A police officer stopped by my desk looking for one of my agents. The officers had completed a building wide search for the kid and could not find him. As his supervisor, I should know where he was at. I told them that the class was at lunch - the kid was probably off site. They let me know it was urgent that they talked to the kid - he had made a threat of bodily harm to himself or someone else - if he returned to class, I needed to call them immediately.

He returned from lunch an hour late. I called the officer, and all was OK; they found him and had a chance to talk things through. However, the kid didn't show up for work the next day. Another employee (also a high school student) told me that the kid had been arrested during school earlier that day.

Considering his performance, attitude problems, and his incarceration induced attendance issues, he terminated him. His friends finished class; one quit within a couple weeks and the other cleaned up his act and turned out to be a good employee.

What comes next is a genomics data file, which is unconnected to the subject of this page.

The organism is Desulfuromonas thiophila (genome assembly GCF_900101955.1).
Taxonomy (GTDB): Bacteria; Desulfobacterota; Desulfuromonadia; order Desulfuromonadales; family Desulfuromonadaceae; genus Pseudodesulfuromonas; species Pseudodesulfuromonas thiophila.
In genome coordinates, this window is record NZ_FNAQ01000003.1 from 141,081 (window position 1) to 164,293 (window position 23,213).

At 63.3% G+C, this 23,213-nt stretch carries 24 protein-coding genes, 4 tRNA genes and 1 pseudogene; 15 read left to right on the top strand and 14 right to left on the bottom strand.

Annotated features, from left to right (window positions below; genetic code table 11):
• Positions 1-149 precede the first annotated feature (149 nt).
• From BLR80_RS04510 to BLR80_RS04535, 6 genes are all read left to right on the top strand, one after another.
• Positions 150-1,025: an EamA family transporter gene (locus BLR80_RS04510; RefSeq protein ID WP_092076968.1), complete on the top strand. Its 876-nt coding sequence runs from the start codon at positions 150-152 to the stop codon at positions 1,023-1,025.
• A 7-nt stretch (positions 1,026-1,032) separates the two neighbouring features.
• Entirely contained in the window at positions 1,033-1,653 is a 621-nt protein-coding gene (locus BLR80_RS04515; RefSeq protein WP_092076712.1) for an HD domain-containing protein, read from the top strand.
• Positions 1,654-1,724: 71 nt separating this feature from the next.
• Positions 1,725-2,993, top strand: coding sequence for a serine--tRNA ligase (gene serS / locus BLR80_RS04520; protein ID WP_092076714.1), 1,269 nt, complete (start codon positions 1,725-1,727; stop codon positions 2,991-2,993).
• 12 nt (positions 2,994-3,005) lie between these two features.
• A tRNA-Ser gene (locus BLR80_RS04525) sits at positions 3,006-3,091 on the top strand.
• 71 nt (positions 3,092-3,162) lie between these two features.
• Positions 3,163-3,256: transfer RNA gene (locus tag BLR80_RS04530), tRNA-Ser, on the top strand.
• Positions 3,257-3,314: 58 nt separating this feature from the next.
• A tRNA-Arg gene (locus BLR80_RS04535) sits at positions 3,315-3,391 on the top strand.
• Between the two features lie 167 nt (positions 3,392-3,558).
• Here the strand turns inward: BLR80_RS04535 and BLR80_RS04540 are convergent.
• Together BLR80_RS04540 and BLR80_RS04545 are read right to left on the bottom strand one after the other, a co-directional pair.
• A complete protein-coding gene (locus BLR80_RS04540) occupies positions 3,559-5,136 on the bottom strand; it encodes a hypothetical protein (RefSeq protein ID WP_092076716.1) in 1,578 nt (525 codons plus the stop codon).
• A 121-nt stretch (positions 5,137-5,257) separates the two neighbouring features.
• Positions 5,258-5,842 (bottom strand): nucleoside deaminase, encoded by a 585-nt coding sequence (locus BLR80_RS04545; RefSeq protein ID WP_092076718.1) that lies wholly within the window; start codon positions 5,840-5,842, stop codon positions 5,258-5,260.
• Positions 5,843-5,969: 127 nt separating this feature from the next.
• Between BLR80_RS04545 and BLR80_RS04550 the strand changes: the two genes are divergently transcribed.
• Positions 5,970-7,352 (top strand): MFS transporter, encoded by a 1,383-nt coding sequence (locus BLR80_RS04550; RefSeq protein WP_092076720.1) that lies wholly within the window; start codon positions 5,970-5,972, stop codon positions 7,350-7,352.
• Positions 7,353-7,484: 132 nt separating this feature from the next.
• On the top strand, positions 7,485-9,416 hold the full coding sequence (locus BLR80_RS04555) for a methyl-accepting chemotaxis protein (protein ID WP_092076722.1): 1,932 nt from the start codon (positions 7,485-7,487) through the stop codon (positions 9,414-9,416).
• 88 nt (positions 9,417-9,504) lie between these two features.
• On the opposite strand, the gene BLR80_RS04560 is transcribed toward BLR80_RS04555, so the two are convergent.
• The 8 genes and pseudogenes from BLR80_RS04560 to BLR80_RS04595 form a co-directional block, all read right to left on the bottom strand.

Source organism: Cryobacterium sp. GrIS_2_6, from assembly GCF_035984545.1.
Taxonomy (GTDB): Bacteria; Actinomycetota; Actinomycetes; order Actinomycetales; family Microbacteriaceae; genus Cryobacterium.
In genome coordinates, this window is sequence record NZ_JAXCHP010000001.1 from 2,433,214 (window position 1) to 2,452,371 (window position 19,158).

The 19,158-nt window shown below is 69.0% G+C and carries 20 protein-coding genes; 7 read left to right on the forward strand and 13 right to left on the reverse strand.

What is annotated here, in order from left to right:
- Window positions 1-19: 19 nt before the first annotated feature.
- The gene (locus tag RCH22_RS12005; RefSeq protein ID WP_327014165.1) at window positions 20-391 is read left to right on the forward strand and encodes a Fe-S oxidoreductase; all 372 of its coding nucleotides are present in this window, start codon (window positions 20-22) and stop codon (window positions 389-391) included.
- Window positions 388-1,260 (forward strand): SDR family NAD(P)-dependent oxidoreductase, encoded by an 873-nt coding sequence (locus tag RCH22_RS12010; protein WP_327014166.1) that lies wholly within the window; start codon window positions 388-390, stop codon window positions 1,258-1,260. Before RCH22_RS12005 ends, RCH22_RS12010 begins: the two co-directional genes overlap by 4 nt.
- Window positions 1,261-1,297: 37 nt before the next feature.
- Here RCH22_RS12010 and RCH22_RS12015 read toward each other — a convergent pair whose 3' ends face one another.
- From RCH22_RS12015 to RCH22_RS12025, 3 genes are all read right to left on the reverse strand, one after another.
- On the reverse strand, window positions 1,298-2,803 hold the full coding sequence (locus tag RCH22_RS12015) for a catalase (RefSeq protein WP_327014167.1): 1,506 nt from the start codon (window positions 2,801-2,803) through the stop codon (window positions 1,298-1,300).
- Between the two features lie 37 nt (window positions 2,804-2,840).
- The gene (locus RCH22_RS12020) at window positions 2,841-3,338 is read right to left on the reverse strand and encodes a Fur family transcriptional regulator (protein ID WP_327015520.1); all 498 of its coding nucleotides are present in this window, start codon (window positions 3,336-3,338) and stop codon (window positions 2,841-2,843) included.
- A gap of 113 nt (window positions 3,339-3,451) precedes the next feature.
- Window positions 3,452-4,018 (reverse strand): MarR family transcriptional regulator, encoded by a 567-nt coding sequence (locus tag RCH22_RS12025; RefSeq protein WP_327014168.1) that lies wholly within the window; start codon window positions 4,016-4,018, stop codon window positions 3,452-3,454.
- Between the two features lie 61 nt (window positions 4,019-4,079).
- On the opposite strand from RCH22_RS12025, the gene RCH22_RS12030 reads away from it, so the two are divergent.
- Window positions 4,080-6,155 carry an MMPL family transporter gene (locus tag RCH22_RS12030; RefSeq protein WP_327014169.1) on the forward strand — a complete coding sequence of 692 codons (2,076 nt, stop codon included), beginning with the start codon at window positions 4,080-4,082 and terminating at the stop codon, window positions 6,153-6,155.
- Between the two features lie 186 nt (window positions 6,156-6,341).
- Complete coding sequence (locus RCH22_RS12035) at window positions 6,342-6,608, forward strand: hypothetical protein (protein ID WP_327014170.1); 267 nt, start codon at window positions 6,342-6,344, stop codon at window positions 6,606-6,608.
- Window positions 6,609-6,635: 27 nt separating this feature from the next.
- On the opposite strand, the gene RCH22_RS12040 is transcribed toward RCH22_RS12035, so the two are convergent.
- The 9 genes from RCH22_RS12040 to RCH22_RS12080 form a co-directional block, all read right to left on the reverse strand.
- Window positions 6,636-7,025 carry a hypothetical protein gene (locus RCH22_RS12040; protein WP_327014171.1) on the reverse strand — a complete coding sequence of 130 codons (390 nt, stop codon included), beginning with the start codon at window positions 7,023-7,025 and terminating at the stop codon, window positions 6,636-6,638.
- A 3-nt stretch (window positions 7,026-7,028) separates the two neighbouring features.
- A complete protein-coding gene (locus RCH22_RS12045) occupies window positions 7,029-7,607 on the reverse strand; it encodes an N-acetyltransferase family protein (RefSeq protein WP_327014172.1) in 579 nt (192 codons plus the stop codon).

Part of me is always curious about what happens to some of the employees after we let them go. For this agent, I assumed he would carry a little bitterness and anger toward me because I fired him. Surprisingly, I was wrong. Three years later, not only did this kid recognize me, but he remembered my name. When I answered his questions about my employment, he smiled.

"How are things going? Are you keeping busy?" He had a dozen questions. Then he gave me the back story that I normally don't get for former employees. He's back in school now - going to college for computer repair. He was upbeat, eager, and optimistic - a completely different person than I remembered.

I always hate firing people - it is my least favorite part of my job. Even in circumstances like this kid's where there is no good reason to maintain their employment, on some level I always feel bad for them.